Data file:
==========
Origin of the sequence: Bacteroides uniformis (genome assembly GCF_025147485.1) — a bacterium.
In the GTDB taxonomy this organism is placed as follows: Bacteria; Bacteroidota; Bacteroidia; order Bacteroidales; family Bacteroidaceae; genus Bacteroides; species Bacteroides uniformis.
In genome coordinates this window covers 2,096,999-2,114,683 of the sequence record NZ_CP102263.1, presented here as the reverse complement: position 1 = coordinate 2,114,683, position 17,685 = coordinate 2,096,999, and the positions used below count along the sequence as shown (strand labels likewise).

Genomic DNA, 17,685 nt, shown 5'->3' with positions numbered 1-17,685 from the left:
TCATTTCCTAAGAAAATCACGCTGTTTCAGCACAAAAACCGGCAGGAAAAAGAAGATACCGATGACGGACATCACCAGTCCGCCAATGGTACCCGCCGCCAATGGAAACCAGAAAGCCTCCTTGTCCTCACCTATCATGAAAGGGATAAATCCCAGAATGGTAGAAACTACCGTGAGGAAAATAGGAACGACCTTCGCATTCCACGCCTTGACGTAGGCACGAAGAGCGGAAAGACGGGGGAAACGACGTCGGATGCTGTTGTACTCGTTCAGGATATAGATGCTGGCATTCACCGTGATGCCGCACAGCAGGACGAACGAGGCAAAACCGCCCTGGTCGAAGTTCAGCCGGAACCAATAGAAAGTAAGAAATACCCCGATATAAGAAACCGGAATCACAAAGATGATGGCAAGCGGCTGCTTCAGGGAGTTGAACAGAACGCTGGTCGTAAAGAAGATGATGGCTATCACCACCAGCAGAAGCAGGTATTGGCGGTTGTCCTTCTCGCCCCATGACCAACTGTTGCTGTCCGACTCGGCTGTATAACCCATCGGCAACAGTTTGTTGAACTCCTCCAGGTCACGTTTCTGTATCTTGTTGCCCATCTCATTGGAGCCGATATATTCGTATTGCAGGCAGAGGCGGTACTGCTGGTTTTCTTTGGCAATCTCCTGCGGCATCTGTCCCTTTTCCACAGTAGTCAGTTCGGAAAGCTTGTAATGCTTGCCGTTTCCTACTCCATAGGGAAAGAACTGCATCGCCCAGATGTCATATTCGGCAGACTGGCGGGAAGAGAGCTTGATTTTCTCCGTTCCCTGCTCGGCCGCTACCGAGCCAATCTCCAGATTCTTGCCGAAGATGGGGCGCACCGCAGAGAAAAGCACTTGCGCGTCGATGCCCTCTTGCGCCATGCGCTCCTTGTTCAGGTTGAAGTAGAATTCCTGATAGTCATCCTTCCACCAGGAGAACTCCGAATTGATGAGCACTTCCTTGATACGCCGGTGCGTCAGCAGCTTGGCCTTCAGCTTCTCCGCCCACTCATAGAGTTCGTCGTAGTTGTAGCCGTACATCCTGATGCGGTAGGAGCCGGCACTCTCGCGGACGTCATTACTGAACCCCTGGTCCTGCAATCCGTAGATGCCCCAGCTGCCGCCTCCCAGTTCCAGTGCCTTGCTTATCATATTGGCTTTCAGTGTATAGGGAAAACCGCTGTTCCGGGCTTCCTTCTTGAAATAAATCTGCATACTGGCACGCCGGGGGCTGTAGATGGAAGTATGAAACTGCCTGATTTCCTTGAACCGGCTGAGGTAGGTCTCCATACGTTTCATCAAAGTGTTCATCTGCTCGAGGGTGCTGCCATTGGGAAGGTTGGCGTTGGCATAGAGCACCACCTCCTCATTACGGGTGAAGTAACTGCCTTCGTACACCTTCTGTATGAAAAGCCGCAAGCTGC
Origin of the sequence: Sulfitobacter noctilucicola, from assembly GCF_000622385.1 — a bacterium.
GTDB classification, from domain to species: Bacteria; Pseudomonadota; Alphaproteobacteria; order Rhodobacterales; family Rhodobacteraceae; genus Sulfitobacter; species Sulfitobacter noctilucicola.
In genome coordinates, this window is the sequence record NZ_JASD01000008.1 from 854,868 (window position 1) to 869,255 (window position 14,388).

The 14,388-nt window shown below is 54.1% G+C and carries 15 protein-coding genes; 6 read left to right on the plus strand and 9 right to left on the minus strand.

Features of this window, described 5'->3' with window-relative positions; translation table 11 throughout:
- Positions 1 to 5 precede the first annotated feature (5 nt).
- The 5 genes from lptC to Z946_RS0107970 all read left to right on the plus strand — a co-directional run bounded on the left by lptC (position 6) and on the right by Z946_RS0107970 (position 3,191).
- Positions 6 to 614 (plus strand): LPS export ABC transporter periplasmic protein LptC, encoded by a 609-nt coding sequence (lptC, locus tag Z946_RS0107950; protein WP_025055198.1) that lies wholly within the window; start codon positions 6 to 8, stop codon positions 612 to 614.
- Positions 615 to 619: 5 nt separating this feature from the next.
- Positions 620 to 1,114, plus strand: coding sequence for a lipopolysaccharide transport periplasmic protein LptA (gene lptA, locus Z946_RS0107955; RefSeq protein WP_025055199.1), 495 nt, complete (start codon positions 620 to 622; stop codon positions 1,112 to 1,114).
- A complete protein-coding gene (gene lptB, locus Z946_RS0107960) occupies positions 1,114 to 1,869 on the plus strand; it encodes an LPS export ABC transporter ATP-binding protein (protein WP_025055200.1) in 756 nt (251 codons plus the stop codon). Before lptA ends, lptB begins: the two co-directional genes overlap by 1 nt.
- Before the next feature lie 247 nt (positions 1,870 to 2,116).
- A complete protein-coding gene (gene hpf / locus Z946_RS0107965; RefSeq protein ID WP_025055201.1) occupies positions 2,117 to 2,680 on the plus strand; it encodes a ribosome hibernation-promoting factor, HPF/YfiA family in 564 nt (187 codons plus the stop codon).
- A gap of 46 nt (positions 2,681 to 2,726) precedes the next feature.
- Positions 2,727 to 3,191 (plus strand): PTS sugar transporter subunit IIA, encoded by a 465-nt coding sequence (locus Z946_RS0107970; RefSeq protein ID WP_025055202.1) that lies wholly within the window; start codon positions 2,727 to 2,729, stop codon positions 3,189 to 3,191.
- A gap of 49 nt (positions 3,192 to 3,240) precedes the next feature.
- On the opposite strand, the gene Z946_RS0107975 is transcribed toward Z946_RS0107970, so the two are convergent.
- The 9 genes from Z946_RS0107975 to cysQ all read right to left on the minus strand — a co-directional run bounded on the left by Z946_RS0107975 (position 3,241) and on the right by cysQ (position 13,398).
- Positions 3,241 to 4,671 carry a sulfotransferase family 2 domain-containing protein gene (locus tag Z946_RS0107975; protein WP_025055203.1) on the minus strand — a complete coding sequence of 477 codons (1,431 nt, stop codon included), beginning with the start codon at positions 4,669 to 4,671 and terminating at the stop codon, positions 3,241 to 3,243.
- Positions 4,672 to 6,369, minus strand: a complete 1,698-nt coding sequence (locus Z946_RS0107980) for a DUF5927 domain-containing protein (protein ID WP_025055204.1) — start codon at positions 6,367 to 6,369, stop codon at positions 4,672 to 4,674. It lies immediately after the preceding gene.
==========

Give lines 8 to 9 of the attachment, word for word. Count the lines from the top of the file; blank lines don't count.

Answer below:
In genome coordinates, this window is the sequence record NZ_JASD01000008.1 from 854,868 (window position 1) to 869,255 (window position 14,388).

The 14,388-nt window shown below is 54.1% G+C and carries 15 protein-coding genes; 6 read left to right on the plus strand and 9 right to left on the minus strand.